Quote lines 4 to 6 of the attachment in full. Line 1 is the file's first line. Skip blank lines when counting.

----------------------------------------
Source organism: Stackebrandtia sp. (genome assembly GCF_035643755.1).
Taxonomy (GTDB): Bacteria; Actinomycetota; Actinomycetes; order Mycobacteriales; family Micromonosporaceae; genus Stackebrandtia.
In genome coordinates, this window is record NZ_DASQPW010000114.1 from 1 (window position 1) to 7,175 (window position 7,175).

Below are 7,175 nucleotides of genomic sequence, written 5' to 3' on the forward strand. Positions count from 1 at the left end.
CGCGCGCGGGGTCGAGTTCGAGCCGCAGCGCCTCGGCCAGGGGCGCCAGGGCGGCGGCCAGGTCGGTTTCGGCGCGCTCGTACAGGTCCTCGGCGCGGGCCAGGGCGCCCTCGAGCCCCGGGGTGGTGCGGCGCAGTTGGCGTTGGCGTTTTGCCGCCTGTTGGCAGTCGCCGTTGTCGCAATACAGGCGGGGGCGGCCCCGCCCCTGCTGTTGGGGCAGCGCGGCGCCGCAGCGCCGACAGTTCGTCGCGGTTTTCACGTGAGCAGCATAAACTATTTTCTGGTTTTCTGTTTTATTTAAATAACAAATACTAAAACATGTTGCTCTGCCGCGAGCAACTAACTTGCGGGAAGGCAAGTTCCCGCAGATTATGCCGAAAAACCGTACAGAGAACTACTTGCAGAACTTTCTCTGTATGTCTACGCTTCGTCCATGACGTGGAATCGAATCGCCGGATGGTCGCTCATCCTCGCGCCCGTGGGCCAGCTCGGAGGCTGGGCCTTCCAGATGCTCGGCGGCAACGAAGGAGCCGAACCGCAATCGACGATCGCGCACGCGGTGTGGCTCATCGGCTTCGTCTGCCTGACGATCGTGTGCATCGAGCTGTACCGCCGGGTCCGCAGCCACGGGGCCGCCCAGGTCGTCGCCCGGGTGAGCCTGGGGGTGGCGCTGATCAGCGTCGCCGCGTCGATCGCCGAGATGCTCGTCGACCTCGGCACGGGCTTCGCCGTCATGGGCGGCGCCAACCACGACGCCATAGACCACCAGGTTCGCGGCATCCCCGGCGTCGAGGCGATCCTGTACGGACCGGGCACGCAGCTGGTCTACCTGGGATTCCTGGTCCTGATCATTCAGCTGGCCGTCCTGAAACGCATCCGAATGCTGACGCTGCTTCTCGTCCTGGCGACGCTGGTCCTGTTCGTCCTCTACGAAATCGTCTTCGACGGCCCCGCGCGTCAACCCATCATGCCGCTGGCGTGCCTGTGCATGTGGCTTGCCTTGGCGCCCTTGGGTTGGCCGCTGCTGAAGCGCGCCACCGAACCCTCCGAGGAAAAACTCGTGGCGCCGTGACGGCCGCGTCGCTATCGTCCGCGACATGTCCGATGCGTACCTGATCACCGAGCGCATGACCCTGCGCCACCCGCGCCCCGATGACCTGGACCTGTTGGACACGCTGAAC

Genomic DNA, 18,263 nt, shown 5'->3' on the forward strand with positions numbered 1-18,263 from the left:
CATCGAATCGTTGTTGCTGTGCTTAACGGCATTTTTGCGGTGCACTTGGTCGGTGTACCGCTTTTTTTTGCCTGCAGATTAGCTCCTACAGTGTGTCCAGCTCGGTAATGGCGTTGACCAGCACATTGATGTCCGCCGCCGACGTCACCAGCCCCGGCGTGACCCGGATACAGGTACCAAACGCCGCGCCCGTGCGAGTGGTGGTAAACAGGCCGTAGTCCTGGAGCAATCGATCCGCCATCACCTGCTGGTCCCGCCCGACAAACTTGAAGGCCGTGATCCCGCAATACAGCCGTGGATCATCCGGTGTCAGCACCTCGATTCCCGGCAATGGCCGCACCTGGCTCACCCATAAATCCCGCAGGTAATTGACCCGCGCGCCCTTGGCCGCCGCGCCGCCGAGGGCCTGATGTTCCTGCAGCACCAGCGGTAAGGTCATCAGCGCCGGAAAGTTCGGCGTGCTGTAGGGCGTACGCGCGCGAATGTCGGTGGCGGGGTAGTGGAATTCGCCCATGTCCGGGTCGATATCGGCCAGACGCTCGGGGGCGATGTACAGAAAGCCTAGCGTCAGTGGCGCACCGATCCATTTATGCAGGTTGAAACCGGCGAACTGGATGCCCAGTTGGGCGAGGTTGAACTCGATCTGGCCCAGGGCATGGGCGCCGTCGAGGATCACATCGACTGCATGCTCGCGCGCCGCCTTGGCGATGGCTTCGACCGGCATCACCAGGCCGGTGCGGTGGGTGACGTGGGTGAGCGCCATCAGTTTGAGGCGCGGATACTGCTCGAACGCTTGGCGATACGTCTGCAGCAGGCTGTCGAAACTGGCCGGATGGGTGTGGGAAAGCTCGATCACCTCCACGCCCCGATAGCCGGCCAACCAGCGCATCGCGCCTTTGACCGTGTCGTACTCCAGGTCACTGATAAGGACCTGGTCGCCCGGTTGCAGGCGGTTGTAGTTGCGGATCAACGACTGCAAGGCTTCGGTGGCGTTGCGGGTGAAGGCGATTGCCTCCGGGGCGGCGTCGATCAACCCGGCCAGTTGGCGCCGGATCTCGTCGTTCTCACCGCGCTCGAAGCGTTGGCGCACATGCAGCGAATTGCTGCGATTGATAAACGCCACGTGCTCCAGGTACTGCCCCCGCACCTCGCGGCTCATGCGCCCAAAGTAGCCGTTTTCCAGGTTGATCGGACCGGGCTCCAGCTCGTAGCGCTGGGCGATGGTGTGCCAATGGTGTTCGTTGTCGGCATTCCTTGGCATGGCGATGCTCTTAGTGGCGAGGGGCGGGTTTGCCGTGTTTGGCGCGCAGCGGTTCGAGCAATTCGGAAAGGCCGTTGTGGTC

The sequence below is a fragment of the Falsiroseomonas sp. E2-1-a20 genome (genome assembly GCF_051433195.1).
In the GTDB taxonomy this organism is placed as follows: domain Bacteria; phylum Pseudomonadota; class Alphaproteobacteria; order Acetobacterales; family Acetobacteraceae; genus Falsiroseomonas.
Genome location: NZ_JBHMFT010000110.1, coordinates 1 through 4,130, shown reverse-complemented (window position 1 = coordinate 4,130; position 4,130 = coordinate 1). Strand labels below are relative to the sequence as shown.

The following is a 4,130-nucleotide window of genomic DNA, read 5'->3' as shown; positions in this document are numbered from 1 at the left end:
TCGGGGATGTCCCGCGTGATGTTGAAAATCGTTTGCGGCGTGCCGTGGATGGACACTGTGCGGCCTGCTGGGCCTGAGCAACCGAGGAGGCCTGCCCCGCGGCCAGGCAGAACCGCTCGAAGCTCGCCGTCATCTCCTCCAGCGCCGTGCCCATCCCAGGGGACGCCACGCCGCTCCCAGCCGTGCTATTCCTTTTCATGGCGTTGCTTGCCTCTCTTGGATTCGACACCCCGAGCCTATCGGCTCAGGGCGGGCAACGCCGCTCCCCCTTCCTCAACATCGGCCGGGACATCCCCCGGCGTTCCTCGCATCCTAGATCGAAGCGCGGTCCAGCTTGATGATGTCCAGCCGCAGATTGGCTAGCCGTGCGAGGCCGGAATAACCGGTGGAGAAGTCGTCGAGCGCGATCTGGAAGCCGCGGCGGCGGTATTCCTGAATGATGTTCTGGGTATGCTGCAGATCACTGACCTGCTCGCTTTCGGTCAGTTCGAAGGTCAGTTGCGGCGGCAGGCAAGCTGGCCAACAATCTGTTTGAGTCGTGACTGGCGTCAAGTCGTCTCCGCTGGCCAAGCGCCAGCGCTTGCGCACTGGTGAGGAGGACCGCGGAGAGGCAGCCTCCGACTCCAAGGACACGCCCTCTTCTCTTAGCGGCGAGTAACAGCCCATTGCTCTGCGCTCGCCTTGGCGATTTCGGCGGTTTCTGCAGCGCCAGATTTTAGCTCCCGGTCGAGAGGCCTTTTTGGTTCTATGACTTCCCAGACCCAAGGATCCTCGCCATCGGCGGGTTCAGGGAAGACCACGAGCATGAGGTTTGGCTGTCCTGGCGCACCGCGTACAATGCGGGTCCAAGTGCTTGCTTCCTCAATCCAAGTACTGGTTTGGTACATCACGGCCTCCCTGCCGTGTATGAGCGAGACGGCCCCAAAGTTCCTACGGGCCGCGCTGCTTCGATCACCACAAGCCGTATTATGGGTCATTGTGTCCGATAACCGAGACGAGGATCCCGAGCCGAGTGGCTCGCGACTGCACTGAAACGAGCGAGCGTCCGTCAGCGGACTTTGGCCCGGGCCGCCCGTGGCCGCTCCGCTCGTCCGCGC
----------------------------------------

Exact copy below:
Below are 7,175 nucleotides of genomic sequence, written 5' to 3' on the forward strand. Positions count from 1 at the left end.
CGCGCGCGGGGTCGAGTTCGAGCCGCAGCGCCTCGGCCAGGGGCGCCAGGGCGGCGGCCAGGTCGGTTTCGGCGCGCTCGTACAGGTCCTCGGCGCGGGCCAGGGCGCCCTCGAGCCCCGGGGTGGTGCGGCGCAGTTGGCGTTGGCGTTTTGCCGCCTGTTGGCAGTCGCCGTTGTCGCAATACAGGCGGGGGCGGCCCCGCCCCTGCTGTTGGGGCAGCGCGGCGCCGCAGCGCCGACAGTTCGTCGCGGTTTTCACGTGAGCAGCATAAACTATTTTCTGGTTTTCTGTTTTATTTAAATAACAAATACTAAAACATGTTGCTCTGCCGCGAGCAACTAACTTGCGGGAAGGCAAGTTCCCGCAGATTATGCCGAAAAACCGTACAGAGAACTACTTGCAGAACTTTCTCTGTATGTCTACGCTTCGTCCATGACGTGGAATCGAATCGCCGGATGGTCGCTCATCCTCGCGCCCGTGGGCCAGCTCGGAGGCTGGGCCTTCCAGATGCTCGGCGGCAACGAAGGAGCCGAACCGCAATCGACGATCGCGCACGCGGTGTGGCTCATCGGCTTCGTCTGCCTGACGATCGTGTGCATCGAGCTGTACCGCCGGGTCCGCAGCCACGGGGCCGCCCAGGTCGTCGCCCGGGTGAGCCTGGGGGTGGCGCTGATCAGCGTCGCCGCGTCGATCGCCGAGATGCTCGTCGACCTCGGCACGGGCTTCGCCGTCATGGGCGGCGCCAACCACGACGCCATAGACCACCAGGTTCGCGGCATCCCCGGCGTCGAGGCGATCCTGTACGGACCGGGCACGCAGCTGGTCTACCTGGGATTCCTGGTCCTGATCATTCAGCTGGCCGTCCTGAAACGCATCCGAATGCTGACGCTGCTTCTCGTCCTGGCGACGCTGGTCCTGTTCGTCCTCTACGAAATCGTCTTCGACGGCCCCGCGCGTCAACCCATCATGCCGCTGGCGTGCCTGTGCATGTGGCTTGCCTTGGCGCCCTTGGGTTGGCCGCTGCTGAAGCGCGCCACCGAACCCTCCGAGGAAAAACTCGTGGCGCCGTGACGGCCGCGTCGCTATCGTCCGCGACATGTCCGATGCGTACCTGATCACCGAGCGCATGACCCTGCGCCACCCGCGCCCCGATGACCTGGACCTGTTGGACACGCTGAAC

Genomic DNA, 18,263 nt, shown 5'->3' on the forward strand with positions numbered 1-18,263 from the left: